Sir Henry Tizard – Octane Rating and Radar Technology

Cavity magnetron-E1189 Serial No. 12, from the Canada Science and Technology Museum, via <a href="" target="_blank">Office of Naval Research at flickr</a> Henry Tizard

Cavity magnetron-E1189 Serial No. 12, from the Canada Science and Technology Museum, via Office of Naval Research at flickr

On August 23, 1885, English chemist and inventor Sir Henry Thomas Tizard was born. Tizard developed the modern “octane rating” used to classify petrol, helped to develop radar in World War II, and led the first serious studies of UFOs.

Education and World War I

Henry Tizard was born in Gillingham, Kent, the only son of Thomas Henry Tizard (1839–1924), naval officer and hydrographer, and his wife, Mary Elizabeth Churchward. His ambition to join the navy was thwarted by poor eyesight, and he instead studied at Westminster School and from 1904 on in Magdalen College, Oxford, where he concentrated on mathematics and chemistry, doing work on indicators and the motions of ions in gases, and graduated in 1908 with first class honours. At his tutor’s suggestion he spent time in Berlin, where he met and formed a close friendship with Frederick Alexander Lindemann, later an influential scientific government advisor of Winston Churchill. In 1909, he became a researcher in the Davy–Faraday Laboratory of the Royal Institution, working on colour change indicators. In 1911, Tizard returned to Oxford as a tutorial fellow at Oriel College and to work as a demonstrator in the electrical laboratory.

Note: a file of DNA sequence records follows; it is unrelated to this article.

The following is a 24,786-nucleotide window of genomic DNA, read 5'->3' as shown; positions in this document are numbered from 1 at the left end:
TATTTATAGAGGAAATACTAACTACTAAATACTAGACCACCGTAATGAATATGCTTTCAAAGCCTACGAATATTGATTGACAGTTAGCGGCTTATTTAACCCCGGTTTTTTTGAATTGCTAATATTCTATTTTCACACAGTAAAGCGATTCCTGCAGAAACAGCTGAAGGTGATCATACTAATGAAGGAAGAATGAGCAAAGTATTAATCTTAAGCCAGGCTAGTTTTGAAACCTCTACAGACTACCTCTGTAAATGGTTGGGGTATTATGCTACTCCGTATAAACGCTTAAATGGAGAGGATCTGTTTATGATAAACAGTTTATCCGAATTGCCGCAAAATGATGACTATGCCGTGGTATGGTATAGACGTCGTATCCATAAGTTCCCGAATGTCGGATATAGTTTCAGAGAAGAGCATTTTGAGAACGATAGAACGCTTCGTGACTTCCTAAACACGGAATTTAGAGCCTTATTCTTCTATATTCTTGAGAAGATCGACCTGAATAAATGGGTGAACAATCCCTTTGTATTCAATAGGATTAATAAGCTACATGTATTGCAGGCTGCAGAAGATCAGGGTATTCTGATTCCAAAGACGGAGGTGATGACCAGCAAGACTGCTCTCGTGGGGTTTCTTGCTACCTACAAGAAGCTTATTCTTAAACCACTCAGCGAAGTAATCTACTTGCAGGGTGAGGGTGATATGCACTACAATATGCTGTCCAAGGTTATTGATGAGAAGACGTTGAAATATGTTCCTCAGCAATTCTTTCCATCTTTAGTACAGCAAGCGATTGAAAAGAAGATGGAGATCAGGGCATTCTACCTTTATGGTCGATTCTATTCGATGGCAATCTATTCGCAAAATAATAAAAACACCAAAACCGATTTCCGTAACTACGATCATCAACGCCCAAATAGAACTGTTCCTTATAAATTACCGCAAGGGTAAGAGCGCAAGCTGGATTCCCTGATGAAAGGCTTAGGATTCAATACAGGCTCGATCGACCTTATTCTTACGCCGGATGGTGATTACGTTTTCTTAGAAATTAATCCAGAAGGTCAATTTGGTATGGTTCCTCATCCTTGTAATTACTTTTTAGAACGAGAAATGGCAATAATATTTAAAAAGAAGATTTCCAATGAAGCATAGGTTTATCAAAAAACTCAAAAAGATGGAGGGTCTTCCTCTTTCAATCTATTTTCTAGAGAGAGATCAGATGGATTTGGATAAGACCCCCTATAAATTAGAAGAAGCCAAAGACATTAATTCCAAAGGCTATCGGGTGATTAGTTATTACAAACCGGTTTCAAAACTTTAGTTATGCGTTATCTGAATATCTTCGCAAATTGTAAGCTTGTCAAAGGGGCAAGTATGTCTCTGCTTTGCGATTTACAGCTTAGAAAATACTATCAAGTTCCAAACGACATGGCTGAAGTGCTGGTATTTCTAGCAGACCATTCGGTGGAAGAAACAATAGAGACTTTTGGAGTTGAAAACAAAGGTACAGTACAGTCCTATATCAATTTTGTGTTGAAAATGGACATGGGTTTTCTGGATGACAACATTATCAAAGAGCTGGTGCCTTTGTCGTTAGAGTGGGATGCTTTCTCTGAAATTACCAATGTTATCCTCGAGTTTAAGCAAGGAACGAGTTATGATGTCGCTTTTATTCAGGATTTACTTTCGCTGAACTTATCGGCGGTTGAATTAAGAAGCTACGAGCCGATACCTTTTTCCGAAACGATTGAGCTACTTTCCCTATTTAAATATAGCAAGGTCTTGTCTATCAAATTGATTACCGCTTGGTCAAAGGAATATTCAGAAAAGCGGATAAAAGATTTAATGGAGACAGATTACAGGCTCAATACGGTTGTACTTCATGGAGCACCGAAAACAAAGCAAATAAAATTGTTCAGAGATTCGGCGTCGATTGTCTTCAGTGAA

At the beginning of World War I, Tizard began war service in the Royal Garrison Artillery at Portsmouth, training recruits using his mathematical skills rather than regular army procedures. He was commissioned as a second lieutenant into the Royal Garrison Artillery on 17 October 1914 and then later transferred to the Royal Flying Corps, where he became experimental equipment officer and learned to fly planes after his eyesight improved. He acted as his own test pilot for making aerodynamic observations. When his superior Bertram Hopkinson was moved to the Ministry of Munitions, Tizard went with him. When Hopkinson died in 1918, Tizard took over his post. Tizard served in the Royal Air Force from 1918 to 1919, ending the war at the rank of lieutenant colonel.

The composition of Fuel and the Octane Number

After the end of the war he was made Reader in Chemical Thermodynamics at Oxford University, where he experimented in the composition of fuel trying to find compounds which were resistant to freezing and less volatile, devising the concept of “toluene numbers” – now referred to as octane ratings. An octane rating, or octane number, is a standard measure of the performance of an engine or aviation fuel. The higher the octane number, the more compression the fuel can withstand before igniting. In broad terms, fuels with a higher octane rating are used in high performance gasoline engines that require higher compression ratios. In contrast, fuels with lower octane numbers are ideal for diesel engines, because diesel engines do not compress the fuel, but rather compress only air and then inject fuel into the air which was heated by compression. Tizard had identified pinking and knocking as the most important factors limiting performance of petrol engines. He originally proposed the term “toluene number” to express the detonation characteristics of each fuel, which was later replaced by “octane number”.[3]